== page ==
It makes sense that housing is following the people and money to North Dakota. But, it is unclear what this means in the bigger picture:

1. Is this housing meant to last, meaning that it is intended to be there 50 years from now when the oil boom may or may not be there? What happens in these communities if these new subdivisions are ghost towns in ten years?

2. Are there any sort of housing innovations in North Dakota? Since this is a unique situation, it seems like a ripe opportunity for some new ideas.

3. Is this housing industry money (real estate, builders, construction jobs) benefiting people in North Dakota or does this involve a lot of out-of-town/state businesses? Growth may often be viewed as solely a good thing but we can also ask who is benefiting from the housing boom.

The best state to live in is North Dakota; will this change anything?

A new set of rankings suggests that North Dakota is the #1 state in which to live. Here are some of the reasons:

Lowest unemployment rate among the 50 states. North Dakota’s 3.8 percent unemployment rate is less than half the national rate.

Statewide GDP growth of 3.9 percent ranked third in the nation in 2009 behind Oklahoma and Wyoming (2010’s figures are not yet available.)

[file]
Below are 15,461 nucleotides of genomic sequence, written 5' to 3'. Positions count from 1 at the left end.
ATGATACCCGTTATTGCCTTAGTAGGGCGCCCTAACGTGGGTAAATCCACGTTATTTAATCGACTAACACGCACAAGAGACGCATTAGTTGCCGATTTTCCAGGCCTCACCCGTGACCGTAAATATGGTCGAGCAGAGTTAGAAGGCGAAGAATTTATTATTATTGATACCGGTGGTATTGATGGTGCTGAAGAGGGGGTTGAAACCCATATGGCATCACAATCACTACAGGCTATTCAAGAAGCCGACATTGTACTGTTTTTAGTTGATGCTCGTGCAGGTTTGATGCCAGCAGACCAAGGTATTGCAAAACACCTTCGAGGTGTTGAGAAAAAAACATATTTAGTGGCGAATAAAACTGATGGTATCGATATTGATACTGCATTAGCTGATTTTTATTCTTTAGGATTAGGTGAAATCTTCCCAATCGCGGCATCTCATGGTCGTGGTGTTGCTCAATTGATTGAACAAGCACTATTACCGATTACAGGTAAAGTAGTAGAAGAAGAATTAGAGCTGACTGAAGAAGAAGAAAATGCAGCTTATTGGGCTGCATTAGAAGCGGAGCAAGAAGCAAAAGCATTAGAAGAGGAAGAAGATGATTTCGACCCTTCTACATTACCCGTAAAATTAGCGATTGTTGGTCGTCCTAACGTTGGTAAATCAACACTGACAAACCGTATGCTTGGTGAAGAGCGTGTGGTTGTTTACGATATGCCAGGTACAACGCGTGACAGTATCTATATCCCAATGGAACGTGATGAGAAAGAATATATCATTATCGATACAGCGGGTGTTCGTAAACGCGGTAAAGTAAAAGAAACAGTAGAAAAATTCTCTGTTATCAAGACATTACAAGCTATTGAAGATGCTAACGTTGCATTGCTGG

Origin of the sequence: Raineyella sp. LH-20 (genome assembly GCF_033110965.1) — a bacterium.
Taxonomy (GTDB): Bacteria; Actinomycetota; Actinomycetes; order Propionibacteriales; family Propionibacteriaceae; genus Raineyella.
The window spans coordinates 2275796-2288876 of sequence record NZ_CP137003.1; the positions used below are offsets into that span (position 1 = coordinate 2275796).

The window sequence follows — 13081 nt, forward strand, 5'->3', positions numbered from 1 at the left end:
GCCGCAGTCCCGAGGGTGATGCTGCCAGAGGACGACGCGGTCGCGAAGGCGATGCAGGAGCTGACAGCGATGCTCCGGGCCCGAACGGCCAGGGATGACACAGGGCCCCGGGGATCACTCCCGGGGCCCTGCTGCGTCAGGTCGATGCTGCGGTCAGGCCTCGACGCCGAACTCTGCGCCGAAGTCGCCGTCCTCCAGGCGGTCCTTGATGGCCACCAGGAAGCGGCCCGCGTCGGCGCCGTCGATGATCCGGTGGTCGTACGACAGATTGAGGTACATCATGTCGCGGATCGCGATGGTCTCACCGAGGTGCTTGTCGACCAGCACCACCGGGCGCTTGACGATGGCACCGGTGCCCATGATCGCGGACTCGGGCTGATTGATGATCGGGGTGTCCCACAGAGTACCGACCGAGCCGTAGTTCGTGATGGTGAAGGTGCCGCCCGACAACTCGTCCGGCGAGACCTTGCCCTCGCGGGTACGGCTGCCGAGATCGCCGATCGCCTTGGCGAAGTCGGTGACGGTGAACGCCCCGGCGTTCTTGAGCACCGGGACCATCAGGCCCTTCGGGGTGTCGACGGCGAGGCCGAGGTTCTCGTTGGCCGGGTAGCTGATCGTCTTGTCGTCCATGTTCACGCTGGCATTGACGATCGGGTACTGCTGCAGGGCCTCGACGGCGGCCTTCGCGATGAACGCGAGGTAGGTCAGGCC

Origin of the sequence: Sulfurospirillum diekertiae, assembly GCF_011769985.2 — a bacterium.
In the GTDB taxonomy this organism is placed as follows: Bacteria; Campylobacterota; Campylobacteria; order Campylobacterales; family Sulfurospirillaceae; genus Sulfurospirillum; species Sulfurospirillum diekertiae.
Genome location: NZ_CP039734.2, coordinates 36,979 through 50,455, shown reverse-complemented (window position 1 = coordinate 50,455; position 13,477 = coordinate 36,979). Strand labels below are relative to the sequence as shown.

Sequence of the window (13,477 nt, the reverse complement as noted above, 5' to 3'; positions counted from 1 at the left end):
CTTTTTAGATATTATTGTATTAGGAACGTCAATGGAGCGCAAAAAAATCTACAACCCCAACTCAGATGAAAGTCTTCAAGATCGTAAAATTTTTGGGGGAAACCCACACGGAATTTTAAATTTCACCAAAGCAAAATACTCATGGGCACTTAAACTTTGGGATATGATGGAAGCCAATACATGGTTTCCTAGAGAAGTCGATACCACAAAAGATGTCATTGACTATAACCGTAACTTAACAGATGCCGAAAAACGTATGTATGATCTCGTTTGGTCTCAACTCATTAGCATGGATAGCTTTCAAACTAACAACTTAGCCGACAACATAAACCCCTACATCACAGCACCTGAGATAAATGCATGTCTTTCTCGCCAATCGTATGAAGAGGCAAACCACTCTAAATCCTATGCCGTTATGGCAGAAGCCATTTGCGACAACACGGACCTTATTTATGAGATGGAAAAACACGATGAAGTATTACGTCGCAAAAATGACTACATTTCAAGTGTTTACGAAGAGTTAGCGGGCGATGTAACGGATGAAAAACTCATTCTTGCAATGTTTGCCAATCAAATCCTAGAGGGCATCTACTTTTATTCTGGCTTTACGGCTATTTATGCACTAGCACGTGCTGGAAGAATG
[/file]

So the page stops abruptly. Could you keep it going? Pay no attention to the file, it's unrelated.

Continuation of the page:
Best job growth last year. A Gallup survey reported that North Dakota businesses had the best ratio of hiring to firing among the 50 states.

Stable housing market. Across the nation, nearly 1 in 4 homeowners with a mortgage are underwater. In North Dakota, just 1 in 14 have negative equity, the fourth lowest negative-equity ratio among all the states. The state also has the third-lowest home foreclosure rate. Affordable homes are a big part of the story here; let’s just say you don’t need to overstretch to own. According to Zillow, the median home price in North Dakota is below $150,000. That’s less than three times the state’s median household income. By comparison, even after sharp post-bubble price declines, the median priced home in California is still about five times median household income.

Low violent crime rate. The incidence of violent crime per 100,000 residents in North Dakota in 2008 (latest available data) was the fourth lowest in the country and nearly 60 percent lower than the national average.